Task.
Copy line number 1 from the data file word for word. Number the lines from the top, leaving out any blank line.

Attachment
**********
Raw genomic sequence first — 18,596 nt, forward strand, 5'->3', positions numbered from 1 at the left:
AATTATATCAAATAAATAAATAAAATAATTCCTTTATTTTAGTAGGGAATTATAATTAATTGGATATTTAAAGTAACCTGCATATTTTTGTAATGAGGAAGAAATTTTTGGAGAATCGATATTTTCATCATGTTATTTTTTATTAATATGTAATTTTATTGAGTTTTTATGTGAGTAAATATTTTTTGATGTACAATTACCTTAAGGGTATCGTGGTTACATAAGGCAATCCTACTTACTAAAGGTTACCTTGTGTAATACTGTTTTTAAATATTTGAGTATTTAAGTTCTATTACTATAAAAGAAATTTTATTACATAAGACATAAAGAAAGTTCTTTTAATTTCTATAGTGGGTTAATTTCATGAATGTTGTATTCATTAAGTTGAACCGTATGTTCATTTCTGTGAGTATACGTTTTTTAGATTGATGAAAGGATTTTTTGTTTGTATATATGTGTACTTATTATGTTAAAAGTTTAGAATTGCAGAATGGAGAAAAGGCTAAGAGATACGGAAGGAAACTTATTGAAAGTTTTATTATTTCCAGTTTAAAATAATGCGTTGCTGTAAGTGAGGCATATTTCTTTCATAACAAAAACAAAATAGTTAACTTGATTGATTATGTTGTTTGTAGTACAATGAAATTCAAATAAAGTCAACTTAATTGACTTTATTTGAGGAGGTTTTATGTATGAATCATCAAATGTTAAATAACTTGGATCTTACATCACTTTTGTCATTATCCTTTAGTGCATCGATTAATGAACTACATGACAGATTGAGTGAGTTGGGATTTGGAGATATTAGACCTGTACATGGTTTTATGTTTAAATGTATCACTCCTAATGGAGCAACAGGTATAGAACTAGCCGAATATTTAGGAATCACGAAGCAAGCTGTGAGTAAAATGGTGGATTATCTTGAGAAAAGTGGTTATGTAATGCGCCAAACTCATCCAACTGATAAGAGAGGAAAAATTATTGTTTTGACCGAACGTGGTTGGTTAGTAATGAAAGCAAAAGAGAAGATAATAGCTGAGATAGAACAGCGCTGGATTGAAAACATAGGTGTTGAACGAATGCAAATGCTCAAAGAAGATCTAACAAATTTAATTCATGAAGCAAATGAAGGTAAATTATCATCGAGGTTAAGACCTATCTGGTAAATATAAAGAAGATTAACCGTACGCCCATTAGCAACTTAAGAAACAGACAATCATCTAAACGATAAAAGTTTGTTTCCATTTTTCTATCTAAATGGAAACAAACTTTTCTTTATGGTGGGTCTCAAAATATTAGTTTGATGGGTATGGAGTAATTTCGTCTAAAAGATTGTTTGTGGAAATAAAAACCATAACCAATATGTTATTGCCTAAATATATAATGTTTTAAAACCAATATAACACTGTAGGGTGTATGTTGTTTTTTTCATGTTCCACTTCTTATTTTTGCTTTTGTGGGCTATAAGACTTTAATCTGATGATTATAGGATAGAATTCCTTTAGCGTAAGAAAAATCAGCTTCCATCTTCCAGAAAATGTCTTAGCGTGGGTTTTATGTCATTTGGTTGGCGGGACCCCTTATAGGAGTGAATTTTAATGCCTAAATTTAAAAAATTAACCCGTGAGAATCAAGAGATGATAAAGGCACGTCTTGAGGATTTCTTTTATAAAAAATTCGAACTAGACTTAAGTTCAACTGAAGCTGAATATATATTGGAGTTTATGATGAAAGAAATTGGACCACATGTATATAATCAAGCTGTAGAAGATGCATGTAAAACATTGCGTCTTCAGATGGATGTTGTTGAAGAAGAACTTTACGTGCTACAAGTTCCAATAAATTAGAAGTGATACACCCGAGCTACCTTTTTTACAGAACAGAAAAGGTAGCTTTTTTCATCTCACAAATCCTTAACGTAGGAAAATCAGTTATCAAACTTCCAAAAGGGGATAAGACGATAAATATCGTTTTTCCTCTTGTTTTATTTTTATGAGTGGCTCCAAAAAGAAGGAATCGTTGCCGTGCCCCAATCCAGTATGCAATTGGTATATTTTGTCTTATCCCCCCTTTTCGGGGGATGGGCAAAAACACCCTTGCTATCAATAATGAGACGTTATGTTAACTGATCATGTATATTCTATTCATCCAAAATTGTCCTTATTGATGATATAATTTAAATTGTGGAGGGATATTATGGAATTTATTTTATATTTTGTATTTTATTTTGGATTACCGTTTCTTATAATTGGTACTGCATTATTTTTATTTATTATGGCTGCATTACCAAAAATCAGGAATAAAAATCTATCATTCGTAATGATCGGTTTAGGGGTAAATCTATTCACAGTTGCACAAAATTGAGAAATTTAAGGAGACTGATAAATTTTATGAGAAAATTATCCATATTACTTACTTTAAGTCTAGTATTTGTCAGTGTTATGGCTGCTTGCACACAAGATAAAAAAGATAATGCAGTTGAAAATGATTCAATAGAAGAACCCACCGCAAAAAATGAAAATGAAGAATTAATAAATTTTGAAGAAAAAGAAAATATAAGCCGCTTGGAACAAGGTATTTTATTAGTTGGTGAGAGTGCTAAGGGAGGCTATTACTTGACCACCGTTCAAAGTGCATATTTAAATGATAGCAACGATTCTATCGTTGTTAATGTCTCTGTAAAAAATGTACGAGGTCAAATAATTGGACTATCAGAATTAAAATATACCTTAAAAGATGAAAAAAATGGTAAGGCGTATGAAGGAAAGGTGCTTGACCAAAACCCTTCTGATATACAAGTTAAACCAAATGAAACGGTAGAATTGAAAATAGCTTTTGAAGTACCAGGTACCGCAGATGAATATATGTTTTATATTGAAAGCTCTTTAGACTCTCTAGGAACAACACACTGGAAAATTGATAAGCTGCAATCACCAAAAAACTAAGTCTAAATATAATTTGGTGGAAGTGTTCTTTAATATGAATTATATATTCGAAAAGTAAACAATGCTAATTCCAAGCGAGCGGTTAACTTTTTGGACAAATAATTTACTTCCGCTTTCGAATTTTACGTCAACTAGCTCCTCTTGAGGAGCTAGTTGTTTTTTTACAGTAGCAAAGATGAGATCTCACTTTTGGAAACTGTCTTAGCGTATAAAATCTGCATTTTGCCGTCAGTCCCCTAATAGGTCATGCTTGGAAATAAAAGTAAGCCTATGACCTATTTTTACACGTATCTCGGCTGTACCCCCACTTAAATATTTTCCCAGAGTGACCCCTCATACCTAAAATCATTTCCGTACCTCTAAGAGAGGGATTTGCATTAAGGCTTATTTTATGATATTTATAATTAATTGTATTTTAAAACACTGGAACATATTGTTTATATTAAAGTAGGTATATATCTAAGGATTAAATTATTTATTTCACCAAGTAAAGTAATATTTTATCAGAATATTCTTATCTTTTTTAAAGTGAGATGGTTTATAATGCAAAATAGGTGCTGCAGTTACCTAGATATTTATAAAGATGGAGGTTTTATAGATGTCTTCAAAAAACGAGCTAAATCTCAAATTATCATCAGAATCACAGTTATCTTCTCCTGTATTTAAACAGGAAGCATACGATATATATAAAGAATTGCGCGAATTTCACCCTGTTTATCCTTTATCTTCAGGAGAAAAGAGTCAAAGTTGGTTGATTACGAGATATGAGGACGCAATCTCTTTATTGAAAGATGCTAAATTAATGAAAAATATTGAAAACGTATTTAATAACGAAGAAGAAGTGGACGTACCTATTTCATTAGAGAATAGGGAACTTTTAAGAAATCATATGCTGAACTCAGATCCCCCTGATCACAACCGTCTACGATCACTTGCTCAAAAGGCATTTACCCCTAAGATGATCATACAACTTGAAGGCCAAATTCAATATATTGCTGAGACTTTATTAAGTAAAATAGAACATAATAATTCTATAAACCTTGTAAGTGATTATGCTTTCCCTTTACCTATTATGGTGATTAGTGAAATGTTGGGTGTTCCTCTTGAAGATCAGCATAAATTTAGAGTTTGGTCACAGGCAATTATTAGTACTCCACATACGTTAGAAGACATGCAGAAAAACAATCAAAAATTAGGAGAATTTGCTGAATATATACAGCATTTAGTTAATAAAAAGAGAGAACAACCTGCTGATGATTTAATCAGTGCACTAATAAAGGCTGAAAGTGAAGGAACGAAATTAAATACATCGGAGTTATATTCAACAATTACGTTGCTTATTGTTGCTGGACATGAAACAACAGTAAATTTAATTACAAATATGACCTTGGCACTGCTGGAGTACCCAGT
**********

Raw genomic sequence first — 18,596 nt, forward strand, 5'->3', positions numbered from 1 at the left: